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The Carletonian

The Carletonian

The Carletonian

Moral defiance

<ur liberal democracy, law, as opposed to the arbitrary whims of our politicians, is the source of order and authority. The principle of the rule of law protects all of us from decrees that would serve to harm us and undermine our freedoms and rights, while also protecting us from our fellow citizens’ own transgressions. Without such a principle in place, stability would surely give in to chaos, and the life we have grown accustomed to would be an impossibility.

Yet, even while recognizing the necessity of having a robust system of law in place, we must not view laws themselves as being inherently infallible and sacred. Furthermore, all of us who hold justice and fairness in high regards should never acquiesce to unjust laws, regardless of the reprimand we may face for our disobedience.

Unjust laws are those that restrict our freedom needlessly, often in order to protect the interests of a select few. Our country has a rich but unfortunate history with such laws, from state-mandated segregation to prohibition to restrictions on same-sex marriage. Ironically, some unjust laws are initially advocated for by individuals with the purest of intentions. Alcohol and drug prohibition are clear examples of this. Those who pushed to have alcohol criminalized were tired of seeing the suffering that alcoholism had inflicted upon countless families, and those who still fight to keep drugs illegal oftentimes do so in order to protect the most vulnerable in society from addiction and personal decay.

Of course, we now bear witness to what such laws resulted in. The days of prohibition were the days when gangsters like Al Capone reigned supreme, when brutal violence was an expected occurrence, and when scores of everyday Americans became lawbreakers. As a result of the War on Drugs, millions of mostly black and Latino individuals have served or are serving draconian jail sentences for possession of marijuana, while many white and more affluent citizens partake in the same activities without any real consequences. Illicit drug prices remain high due to their illegal status, and violent groups who control the drug trade prey upon communities both here and abroad.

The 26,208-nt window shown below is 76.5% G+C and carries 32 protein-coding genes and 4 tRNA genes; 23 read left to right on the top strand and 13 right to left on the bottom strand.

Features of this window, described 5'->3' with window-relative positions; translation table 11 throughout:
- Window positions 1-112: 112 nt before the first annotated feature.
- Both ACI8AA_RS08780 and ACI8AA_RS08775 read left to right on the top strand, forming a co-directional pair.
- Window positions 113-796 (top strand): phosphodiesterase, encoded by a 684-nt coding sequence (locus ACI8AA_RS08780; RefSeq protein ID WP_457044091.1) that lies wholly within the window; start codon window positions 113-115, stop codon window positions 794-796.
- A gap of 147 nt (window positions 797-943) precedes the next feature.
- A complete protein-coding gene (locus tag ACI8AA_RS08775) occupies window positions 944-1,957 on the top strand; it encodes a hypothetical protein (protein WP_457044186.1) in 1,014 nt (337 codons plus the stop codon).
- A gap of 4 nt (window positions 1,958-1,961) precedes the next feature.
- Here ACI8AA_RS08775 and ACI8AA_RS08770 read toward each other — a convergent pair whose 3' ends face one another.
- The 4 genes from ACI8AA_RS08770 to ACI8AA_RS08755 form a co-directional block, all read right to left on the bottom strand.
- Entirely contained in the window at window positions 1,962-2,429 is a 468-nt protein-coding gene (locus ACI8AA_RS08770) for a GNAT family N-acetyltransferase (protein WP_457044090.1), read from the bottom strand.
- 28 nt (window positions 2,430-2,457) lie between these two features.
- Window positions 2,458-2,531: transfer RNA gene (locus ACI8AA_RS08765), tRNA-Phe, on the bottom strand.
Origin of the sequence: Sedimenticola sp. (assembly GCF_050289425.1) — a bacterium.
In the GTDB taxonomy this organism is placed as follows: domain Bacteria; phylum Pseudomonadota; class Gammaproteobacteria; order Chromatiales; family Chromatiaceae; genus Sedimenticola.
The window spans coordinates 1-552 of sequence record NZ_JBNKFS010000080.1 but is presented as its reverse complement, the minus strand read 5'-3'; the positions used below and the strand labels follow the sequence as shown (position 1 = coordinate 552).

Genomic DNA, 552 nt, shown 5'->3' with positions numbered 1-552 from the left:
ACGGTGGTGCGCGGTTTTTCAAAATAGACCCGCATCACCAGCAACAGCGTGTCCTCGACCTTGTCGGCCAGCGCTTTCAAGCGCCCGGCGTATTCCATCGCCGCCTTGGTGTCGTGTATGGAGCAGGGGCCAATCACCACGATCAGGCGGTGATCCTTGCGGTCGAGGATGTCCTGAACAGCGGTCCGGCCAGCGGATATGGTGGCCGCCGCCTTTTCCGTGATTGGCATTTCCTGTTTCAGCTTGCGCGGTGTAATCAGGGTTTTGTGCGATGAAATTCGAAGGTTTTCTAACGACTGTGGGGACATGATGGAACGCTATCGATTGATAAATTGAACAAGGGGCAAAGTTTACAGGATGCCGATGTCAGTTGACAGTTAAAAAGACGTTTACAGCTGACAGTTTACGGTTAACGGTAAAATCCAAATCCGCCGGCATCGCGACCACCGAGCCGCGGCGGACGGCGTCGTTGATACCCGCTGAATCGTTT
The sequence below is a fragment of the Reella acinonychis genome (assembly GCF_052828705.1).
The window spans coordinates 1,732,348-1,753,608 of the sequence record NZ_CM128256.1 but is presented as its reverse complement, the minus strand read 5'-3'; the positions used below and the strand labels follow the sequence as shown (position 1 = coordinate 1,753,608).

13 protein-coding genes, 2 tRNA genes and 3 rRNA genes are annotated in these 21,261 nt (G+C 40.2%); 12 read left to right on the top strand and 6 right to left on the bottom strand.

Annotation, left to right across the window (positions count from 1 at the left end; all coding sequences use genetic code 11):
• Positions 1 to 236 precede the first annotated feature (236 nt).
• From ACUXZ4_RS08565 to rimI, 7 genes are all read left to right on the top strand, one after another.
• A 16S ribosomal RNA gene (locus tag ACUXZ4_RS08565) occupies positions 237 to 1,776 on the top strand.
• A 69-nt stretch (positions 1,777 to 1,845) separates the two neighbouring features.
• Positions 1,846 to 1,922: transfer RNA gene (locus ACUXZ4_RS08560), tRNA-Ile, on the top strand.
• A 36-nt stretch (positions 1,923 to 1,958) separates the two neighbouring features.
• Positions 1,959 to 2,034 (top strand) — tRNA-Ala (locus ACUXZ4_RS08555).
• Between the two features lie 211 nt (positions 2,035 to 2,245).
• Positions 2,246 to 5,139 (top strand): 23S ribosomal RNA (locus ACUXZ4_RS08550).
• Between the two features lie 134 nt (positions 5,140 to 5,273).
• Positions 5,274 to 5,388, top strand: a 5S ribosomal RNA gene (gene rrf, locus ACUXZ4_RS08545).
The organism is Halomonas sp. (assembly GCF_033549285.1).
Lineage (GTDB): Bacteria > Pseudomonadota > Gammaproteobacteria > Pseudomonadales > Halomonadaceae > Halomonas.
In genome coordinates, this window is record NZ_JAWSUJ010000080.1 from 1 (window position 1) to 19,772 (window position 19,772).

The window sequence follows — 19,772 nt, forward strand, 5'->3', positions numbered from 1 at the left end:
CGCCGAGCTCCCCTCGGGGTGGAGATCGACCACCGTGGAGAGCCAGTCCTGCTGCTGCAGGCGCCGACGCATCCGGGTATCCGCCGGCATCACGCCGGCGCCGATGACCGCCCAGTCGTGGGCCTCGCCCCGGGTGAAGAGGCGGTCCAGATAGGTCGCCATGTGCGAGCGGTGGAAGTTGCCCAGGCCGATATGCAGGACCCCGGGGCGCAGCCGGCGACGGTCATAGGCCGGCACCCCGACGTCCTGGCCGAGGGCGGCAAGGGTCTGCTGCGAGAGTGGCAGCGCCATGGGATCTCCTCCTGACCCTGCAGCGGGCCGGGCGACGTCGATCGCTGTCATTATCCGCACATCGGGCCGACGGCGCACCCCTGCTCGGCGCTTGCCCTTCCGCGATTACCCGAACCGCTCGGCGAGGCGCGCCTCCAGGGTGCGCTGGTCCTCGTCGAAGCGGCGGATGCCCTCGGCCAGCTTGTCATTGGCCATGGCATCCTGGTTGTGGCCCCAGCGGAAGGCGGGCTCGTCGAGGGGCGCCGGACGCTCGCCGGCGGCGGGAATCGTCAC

Certain laws, such as those that criminalize drug use, deprive citizens of their natural condition of freedom, simply because certain lawmakers feel that our society needs to be structured to fit their morals and worldviews. Why is what we decide to put into our bodies, or what we decide to do with them, anyone else’s business but our own? What claim of ownership do our congressional representatives have over me or over any of you? They have none. By shaping our own behaviors to stay in line with their laws, however, we surrender our individuality to them, and we conform ourselves to whatever moralistic and self-righteous path they are setting for us.

The pervasiveness of unjust laws not only harms us socially, but economically as well.  We see this most clearly through the oppressive system of occupational licensing laws, which often times prevent those at the very bottom from using their skills and labor to enter even the simplest of industries, such as hairstyling and floristry, unless they can afford the thousands of dollars in fees and the hundreds of hours of mandatory training. Such regulations are excessively prohibitive, and they are there to protect the interests of those who were wealthy and powerful enough to lobby for that legislation in the first place. When struggling entrepreneurs ignore those restrictions and continue their business anyway, they are doing nothing wrong. In fact, they are doing themselves and everyone else an incredible service by showing those in power that they will not have the control over us that they so desire, that we all in fact can and will do as we please.

Laws that are in place to restrict the direct harm we can do to others are intuitive, and are a necessary organ of civil society. Laws that punish us for theft and fraud are critical to the function of most personal and commercial activities. Those laws cannot be justifiably broken, for by breaking them we interfere in the lives of others. However, we will always have the obligation to defy those laws that restrict our freedom needlessly, and most importantly, we have the obligation to defy mandates that make life needlessly more difficult for those who have no other recourse. By doing so, we assert our own autonomy and ensure that only laws that are necessary remain in force.

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